Here’s What A Recent Graduate Has To Say About College

​It’s the middle of June – the time of the year when most of you are in school, whether you are in first or second grade, high school, or in some cases, even college.

If you’re in college, chances are that you’re in the middle of your journey. Congratulations! You made it halfway! But if you’re in twelfth grade, then you must be wondering how college or university life will be like. Do not be scared about it; I myself have been in your positions also – and went through everything in college and now I just graduated, and I can tell you that college is going to be among the greatest experiences in your life. You’ll grow, and at the same time you’ll have fun! And I assure you that getting your diploma is actually not that difficult.

Today I’ll be sharing some tips and what else to expect from college, and this would be essential for those who are about to enter college, as well as those who are currently in college. These are all based from my experiences. I hope these will help you.

Emma Watson © WeHeartIt

1. Family always comes first.

Normally, college students either live with their parents or away from them, and the reason for this is that location may not be an issue anymore when it comes to choosing colleges.

If you happened to be living in a dorm or a nearby condo, then congratulations! This means that you are more independent and responsible, and more ready for the real world. That, however, has a downside. There will be times when you’ll be feeling homesick. It will really help if you will call your parents once in a while. Call them. Talk to them. Update them about each moment that you’ve encountered in college, from completing your thesis to your small romance with that cute guy in your org – and tell them how much you’ve missed them.

On the other hand, there are some students who still live with their parents even while in college. I did live with my parents and siblings, but it doesn’t mean that I did not experience the same feeling of homesickness as illustrated by coping with the change in academic schedule (more on that later) so it’s really important to give some time to spend with your family.

2. Academics vs. Org is the war you may have to be ready to fight for.

At some point in your freshman year, you may be persuaded by higher year-level school mates to join an org or two. I’m not, in any way, discouraging you to join one; you actually have to try because you’ll learn a lot and you’ll also make new friends!

But please bear in mind that while you do your duty to your chosen organization, it’s important to not let your academics fall behind, as it is still the real reason why you are in college in the first place. There will come a time when you will have to choose between academics and org. Well, it’s up to you on how you will make the decision, for as long as both are not compromised.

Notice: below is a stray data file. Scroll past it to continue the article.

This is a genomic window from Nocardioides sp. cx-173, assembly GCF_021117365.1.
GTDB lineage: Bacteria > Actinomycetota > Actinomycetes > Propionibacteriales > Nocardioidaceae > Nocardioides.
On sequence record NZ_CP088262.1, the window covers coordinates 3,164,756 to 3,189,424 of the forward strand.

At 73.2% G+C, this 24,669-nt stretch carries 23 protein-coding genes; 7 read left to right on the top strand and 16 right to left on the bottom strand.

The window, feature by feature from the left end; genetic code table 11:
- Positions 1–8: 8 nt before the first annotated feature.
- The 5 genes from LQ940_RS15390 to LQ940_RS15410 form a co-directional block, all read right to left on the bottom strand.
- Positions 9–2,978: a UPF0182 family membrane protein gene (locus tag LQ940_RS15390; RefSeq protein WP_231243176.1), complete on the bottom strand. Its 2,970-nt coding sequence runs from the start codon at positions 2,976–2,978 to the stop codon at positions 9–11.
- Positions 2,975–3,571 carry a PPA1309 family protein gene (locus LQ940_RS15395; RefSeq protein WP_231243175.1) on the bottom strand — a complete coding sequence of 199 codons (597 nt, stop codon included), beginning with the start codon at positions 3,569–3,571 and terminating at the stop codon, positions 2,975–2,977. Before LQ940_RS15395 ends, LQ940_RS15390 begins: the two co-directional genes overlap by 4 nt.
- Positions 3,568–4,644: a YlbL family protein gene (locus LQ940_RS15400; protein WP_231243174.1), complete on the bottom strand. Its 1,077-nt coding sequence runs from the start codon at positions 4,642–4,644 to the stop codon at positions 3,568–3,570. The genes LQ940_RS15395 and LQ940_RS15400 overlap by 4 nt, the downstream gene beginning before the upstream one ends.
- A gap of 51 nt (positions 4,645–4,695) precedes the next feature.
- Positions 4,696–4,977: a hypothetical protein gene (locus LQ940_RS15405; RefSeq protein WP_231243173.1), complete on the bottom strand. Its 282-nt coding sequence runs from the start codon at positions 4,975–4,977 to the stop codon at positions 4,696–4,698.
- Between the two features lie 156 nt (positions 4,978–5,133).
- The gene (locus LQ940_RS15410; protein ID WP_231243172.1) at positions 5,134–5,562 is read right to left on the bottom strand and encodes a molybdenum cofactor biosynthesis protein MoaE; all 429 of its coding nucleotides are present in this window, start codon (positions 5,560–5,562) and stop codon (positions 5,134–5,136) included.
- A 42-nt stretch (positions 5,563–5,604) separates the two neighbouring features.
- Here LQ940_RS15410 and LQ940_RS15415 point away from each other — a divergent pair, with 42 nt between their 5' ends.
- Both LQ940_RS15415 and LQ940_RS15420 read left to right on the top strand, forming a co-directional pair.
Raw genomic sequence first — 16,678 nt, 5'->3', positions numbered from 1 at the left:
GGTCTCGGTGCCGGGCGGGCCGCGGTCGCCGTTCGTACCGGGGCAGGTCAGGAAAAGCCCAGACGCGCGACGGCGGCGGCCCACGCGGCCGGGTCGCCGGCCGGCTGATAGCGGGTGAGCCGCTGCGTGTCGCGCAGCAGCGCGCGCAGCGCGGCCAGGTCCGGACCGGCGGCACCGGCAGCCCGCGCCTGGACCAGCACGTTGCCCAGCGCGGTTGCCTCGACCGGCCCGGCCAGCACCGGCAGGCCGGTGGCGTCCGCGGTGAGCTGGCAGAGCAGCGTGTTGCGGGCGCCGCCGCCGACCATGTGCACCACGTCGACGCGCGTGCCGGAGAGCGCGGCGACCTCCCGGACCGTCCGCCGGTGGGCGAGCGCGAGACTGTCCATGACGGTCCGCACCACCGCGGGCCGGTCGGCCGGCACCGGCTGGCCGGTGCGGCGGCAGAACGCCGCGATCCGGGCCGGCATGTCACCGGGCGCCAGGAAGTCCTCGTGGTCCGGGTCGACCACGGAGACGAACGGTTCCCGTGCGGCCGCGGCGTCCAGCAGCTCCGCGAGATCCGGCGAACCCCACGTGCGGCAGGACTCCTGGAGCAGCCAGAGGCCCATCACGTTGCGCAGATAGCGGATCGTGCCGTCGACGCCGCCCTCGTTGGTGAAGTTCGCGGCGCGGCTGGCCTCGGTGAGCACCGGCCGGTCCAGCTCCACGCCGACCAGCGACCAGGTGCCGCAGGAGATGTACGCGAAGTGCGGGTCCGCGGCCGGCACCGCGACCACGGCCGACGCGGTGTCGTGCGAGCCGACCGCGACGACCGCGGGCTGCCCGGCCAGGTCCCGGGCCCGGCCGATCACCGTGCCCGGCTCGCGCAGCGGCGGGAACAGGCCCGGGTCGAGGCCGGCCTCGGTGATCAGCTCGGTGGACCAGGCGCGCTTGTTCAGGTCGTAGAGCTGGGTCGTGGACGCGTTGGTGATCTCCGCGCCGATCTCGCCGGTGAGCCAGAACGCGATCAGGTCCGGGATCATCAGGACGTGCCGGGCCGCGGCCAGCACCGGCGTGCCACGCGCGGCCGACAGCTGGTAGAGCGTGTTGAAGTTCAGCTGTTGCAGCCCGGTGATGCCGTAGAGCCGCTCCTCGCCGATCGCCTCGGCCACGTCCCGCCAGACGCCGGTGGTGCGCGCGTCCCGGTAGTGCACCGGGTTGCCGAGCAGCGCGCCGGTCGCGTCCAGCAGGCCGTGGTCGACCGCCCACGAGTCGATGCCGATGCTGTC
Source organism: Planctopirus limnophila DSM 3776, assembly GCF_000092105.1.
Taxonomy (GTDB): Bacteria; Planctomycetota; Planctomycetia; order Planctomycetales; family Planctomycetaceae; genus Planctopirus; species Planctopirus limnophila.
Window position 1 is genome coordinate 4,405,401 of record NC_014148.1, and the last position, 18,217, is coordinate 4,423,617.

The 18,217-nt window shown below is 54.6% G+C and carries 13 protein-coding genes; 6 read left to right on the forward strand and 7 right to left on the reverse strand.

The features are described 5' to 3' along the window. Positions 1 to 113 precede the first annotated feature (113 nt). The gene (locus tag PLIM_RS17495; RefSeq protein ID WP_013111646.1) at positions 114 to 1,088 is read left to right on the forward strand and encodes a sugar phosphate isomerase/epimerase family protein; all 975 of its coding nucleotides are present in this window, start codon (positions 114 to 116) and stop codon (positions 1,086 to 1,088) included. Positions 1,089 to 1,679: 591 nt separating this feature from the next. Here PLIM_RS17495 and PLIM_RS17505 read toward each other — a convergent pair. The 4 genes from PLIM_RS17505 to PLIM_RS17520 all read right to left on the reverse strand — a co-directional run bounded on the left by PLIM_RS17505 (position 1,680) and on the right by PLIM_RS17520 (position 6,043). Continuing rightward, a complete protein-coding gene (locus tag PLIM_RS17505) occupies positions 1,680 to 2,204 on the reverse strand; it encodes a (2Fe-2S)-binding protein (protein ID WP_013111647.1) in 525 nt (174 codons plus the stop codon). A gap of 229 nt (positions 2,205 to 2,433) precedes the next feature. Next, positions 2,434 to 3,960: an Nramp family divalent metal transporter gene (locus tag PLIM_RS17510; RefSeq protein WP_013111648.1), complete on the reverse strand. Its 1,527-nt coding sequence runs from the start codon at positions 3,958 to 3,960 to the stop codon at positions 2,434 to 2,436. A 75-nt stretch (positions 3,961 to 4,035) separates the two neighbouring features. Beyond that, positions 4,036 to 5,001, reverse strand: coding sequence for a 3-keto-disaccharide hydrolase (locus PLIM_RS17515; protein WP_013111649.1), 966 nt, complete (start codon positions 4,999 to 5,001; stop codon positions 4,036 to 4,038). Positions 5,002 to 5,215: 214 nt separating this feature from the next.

3. Make good use of your access to technology.

One great thing about us Millennials is that we attended college at the time when social media, computers and the internet influenced all of us. Technology helped me a lot in my studies in so many ways, whether it’s a group chat on Facebook Messenger or just merely Googling stuff for your research paper.

Whatever the purpose is, make great use of the available technology in college. It really helps if you own a laptop, but if not, it’s ok. Hit up those available computers instead! If your college has a computer room like ours, use them. Take advantage of technology; it will really help you.

4. You may need to adjust to the new academic schedule.

This is something I would have told myself as soon as semesters began to start in August and January. That shift will force college students to attend classes during summer instead of just having fun at the beach and chill, and in some cases, juniors may even have to take their internships in the midyear. Imagine how tough it is to lose summer? My advice is for you to accept and make the most out of your time to enjoy, then it’s up to you on how you’ll make it interesting.

5. And lastly, treasure your relationships you formed in college.

These include your friends, classmates, blockmates, professors and everyone else involved. These are the people you’ve been spending time with every day in school, and you may have shared some great moments and a few issues concerning school, too. Give value to your relationships with them because you owe everything to them, including your hard work, and you simply wouldn’t survive college without them.



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